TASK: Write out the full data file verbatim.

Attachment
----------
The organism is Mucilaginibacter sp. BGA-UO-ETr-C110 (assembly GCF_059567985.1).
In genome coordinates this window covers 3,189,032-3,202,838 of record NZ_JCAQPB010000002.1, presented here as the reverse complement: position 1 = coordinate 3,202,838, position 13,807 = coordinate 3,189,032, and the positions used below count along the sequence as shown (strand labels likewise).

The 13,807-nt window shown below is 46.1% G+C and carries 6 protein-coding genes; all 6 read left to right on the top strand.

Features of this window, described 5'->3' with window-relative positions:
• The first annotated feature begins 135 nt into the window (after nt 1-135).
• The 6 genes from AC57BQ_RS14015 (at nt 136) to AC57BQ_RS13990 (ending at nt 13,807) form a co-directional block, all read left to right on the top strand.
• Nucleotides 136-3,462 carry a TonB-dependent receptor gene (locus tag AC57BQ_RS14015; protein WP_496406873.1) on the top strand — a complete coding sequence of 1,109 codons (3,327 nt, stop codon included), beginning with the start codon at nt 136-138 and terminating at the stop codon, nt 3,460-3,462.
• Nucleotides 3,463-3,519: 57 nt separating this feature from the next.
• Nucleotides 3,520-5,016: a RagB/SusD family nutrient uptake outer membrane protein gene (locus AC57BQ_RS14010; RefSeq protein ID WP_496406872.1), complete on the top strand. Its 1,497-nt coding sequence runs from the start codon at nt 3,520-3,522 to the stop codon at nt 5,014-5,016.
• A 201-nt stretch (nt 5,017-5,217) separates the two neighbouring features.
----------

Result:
The organism is Mucilaginibacter sp. BGA-UO-ETr-C110 (assembly GCF_059567985.1).
In genome coordinates this window covers 3,189,032-3,202,838 of record NZ_JCAQPB010000002.1, presented here as the reverse complement: position 1 = coordinate 3,202,838, position 13,807 = coordinate 3,189,032, and the positions used below count along the sequence as shown (strand labels likewise).

The 13,807-nt window shown below is 46.1% G+C and carries 6 protein-coding genes; all 6 read left to right on the top strand.

Features of this window, described 5'->3' with window-relative positions:
• The first annotated feature begins 135 nt into the window (after nt 1-135).
• The 6 genes from AC57BQ_RS14015 (at nt 136) to AC57BQ_RS13990 (ending at nt 13,807) form a co-directional block, all read left to right on the top strand.
• Nucleotides 136-3,462 carry a TonB-dependent receptor gene (locus tag AC57BQ_RS14015; protein WP_496406873.1) on the top strand — a complete coding sequence of 1,109 codons (3,327 nt, stop codon included), beginning with the start codon at nt 136-138 and terminating at the stop codon, nt 3,460-3,462.
• Nucleotides 3,463-3,519: 57 nt separating this feature from the next.
• Nucleotides 3,520-5,016: a RagB/SusD family nutrient uptake outer membrane protein gene (locus AC57BQ_RS14010; RefSeq protein ID WP_496406872.1), complete on the top strand. Its 1,497-nt coding sequence runs from the start codon at nt 3,520-3,522 to the stop codon at nt 5,014-5,016.
• A 201-nt stretch (nt 5,017-5,217) separates the two neighbouring features.